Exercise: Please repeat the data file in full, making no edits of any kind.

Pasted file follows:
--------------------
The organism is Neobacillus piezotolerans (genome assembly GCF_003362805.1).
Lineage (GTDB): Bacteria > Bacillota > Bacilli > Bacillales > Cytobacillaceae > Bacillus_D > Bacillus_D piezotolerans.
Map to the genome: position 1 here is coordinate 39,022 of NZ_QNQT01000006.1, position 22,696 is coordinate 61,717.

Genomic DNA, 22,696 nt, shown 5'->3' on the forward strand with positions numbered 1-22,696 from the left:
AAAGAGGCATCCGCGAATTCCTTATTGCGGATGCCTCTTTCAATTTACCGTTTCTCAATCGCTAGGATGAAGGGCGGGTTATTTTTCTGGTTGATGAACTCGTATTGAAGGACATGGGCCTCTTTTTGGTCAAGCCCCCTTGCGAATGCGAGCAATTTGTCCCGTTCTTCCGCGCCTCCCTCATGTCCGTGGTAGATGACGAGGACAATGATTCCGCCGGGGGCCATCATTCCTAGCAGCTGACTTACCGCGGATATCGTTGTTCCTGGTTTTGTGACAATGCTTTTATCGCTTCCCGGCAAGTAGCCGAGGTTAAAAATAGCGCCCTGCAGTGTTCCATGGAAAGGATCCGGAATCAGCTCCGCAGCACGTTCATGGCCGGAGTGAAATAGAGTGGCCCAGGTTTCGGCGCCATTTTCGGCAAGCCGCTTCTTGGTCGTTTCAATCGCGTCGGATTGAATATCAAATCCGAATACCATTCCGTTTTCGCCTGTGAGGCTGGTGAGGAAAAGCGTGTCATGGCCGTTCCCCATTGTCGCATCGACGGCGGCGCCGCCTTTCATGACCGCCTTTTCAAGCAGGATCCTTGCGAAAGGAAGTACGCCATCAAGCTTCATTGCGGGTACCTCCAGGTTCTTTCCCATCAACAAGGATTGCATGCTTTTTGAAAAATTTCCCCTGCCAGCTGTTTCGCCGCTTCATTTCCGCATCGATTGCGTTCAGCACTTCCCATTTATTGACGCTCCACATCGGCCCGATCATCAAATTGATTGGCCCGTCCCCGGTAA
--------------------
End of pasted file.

The organism is Neobacillus piezotolerans (genome assembly GCF_003362805.1).
Lineage (GTDB): Bacteria > Bacillota > Bacilli > Bacillales > Cytobacillaceae > Bacillus_D > Bacillus_D piezotolerans.
Map to the genome: position 1 here is coordinate 39,022 of NZ_QNQT01000006.1, position 22,696 is coordinate 61,717.

Genomic DNA, 22,696 nt, shown 5'->3' on the forward strand with positions numbered 1-22,696 from the left:
AAAGAGGCATCCGCGAATTCCTTATTGCGGATGCCTCTTTCAATTTACCGTTTCTCAATCGCTAGGATGAAGGGCGGGTTATTTTTCTGGTTGATGAACTCGTATTGAAGGACATGGGCCTCTTTTTGGTCAAGCCCCCTTGCGAATGCGAGCAATTTGTCCCGTTCTTCCGCGCCTCCCTCATGTCCGTGGTAGATGACGAGGACAATGATTCCGCCGGGGGCCATCATTCCTAGCAGCTGACTTACCGCGGATATCGTTGTTCCTGGTTTTGTGACAATGCTTTTATCGCTTCCCGGCAAGTAGCCGAGGTTAAAAATAGCGCCCTGCAGTGTTCCATGGAAAGGATCCGGAATCAGCTCCGCAGCACGTTCATGGCCGGAGTGAAATAGAGTGGCCCAGGTTTCGGCGCCATTTTCGGCAAGCCGCTTCTTGGTCGTTTCAATCGCGTCGGATTGAATATCAAATCCGAATACCATTCCGTTTTCGCCTGTGAGGCTGGTGAGGAAAAGCGTGTCATGGCCGTTCCCCATTGTCGCATCGACGGCGGCGCCGCCTTTCATGACCGCCTTTTCAAGCAGGATCCTTGCGAAAGGAAGTACGCCATCAAGCTTCATTGCGGGTACCTCCAGGTTCTTTCCCATCAACAAGGATTGCATGCTTTTTGAAAAATTTCCCCTGCCAGCTGTTTCGCCGCTTCATTTCCGCATCGATTGCGTTCAGCACTTCCCATTTATTGACGCTCCACATCGGCCCGATCATCAAATTGATTGGCCCGTCCCCGGTAA